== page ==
Anal. Chem., Just Accepted Manuscript
Publication Date (Web): January 17, 2013. Page: 85, 2423–2430
Copyright � 2013 American Chemical Society
The formation of isoaspartyl residues (isoAsp or isoD) via either aspartyl isomerization or asparaginyl deamidation alters protein structure and potentially biological function. This is a spontaneous and non-enzymatic process, ubiquitous both in vivo and in non-biological systems, such as in protein pharmaceuticals. In almost all organisms, protein L-isoaspartate O-methyltransferase (PIMT, EC188.8.131.52) recognizes and initiates the conversion of isoAsp back to aspartic acid. Additionally, alternative proteolytic and excretion pathways to metabolize isoaspartyl-containing proteins have been proposed but not fully explored, largely due to the analytical challenges for detecting isoAsp. We report here the relative quantitation and site profiling of isoAsp in urinary proteins from wild type and PIMT-deficient mice, representing products from excretion pathways. First, using a biochemical approach, we found that the total isoaspartyl level of proteins in urine of PIMT-deficient male mice was elevated. Subsequently, the major isoaspartyl protein species in urine from these mice were identified as major urinary proteins (MUPs) by shotgun proteomics. To enhance the sensitivity of isoAsp detection, a targeted proteomic approach using electron transfer dissociation-selected reaction monitoring (ETD-SRM) was developed to investigate isoAsp sites in MUPs. Thirty-eight putative isoAsp modification sites in MUPs were investigated, with five derived from the deamidation of asparagine that were confirmed to contribute to the elevated isoAsp levels. Our findings lend experimental evidence for the hypothesized excretion pathway for isoAsp proteins. Additionally, the developed method opens up the possibility to explore processing mechanisms of isoaspartyl proteins at the molecular level, such as the fate of protein pharmaceuticals in circulation.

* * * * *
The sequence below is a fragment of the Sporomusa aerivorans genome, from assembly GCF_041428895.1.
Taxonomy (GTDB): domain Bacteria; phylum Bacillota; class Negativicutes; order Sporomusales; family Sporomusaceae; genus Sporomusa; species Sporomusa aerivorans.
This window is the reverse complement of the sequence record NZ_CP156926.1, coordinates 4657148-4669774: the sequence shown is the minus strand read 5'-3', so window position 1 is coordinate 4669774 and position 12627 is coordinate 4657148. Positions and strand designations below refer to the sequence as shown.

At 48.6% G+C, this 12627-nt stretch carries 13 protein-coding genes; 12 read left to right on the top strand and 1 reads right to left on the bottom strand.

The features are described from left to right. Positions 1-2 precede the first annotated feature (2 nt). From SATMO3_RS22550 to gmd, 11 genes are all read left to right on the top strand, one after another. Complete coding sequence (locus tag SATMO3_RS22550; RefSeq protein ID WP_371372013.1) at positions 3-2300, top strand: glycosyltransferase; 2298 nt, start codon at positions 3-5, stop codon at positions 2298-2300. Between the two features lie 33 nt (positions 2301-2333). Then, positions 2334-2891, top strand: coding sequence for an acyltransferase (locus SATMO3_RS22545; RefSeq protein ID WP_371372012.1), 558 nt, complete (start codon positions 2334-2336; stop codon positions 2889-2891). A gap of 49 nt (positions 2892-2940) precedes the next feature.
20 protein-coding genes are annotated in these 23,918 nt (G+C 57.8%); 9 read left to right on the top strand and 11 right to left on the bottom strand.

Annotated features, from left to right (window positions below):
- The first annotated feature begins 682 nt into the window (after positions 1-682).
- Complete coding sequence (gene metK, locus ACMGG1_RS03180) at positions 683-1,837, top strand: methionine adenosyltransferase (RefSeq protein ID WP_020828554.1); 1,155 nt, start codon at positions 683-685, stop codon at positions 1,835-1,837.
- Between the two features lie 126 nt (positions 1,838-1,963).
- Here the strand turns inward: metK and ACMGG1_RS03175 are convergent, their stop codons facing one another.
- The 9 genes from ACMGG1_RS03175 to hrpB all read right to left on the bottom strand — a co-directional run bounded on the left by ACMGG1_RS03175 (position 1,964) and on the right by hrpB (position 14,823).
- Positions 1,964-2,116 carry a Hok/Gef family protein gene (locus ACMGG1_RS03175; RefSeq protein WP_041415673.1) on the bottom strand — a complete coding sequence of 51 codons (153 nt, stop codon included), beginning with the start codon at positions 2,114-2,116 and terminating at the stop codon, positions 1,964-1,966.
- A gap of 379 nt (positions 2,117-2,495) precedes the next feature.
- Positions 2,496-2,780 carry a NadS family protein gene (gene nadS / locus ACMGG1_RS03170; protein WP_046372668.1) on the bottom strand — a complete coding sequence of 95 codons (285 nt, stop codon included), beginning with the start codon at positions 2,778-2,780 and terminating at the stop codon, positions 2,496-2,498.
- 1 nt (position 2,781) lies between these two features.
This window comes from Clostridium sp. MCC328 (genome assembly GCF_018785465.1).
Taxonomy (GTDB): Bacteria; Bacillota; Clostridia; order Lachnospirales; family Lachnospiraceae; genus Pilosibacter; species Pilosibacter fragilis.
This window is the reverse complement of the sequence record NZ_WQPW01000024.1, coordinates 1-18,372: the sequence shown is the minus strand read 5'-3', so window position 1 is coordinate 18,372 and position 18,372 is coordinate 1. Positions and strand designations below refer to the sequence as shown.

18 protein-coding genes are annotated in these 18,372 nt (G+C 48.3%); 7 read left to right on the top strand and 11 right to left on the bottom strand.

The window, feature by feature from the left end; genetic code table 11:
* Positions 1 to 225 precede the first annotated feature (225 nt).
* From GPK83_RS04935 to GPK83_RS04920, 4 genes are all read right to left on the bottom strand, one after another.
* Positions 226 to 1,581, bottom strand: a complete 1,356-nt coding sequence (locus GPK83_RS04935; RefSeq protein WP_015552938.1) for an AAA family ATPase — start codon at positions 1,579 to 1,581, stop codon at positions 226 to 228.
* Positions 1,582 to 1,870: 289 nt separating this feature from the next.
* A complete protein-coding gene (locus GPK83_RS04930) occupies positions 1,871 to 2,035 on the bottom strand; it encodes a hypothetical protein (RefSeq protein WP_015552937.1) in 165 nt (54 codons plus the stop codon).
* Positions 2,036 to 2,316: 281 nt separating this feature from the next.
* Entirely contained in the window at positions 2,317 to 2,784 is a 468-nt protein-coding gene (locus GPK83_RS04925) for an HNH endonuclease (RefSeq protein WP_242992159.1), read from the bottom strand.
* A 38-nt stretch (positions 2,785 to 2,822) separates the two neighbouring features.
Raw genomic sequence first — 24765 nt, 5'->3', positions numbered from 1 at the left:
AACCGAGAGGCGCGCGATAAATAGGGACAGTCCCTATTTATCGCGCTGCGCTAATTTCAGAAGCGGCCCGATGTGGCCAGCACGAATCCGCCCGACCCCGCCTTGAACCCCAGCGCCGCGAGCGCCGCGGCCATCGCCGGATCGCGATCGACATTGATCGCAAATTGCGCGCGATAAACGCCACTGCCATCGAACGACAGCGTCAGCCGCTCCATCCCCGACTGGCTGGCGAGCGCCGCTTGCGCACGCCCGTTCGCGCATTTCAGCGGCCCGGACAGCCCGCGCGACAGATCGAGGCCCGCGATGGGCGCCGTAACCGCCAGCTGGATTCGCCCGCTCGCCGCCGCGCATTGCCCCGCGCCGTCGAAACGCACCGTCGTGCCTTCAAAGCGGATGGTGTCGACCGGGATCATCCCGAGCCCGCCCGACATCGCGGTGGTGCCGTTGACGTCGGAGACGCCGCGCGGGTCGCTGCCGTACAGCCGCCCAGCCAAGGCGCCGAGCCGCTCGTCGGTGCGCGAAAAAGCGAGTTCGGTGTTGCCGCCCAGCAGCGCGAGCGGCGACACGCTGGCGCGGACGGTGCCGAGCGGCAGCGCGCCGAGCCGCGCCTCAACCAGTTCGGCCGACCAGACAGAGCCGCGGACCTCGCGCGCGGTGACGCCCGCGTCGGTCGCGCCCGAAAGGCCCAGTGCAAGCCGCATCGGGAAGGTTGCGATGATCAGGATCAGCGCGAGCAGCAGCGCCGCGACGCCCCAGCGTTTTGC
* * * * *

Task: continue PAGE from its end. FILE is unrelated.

SUBSTRATE-INDUCED CONTROL OF PRODUCT FORMATION BY PROTEIN ARGININE METHYLTRANSFERASE 1 (PRMT1)
Biochemistry. 2013 Jan 8;52(1):199-209. doi: 10.1021/bi301283t. Epub 2012 Dec 21.
Protein arginine methyltransferases (PRMTs) aid in the regulation of many biological processes. Accurate control of PRMT activity includes recognition of specific arginyl groups within targeted proteins, and also the generation of the correct level of methylation, none of which are fully understood. The predominant PRMT in vivo, PRMT1, has wide substrate specificity and is capable of both mono- and dimethylation, which can induce distinct biological outputs. What regulates the specific methylation pattern of PRMT1 in vivo is unclear. We report that PRMT1 methylates a multisite peptide substrate in a non-stochastic manner, with less C-terminal preference, consistent with the methylation patterns observed in vivo. With a single targeted arginine, PRMT1 catalyzed the dimethylation in a semi-processive manner. The degree of processivity is regulated by substrate sequences. Our results identify a novel substrate-induced mechanism for modulating PRMT1 product specificity. Considering the numerous physiological PRMT1 substrates, as well as the distinct biological outputs of mono- and dimethylation products, such fine-tuned regulation would significantly contribute to the accurate product specificity of PRMT1 in vivo and the proper transmission of biochemical information.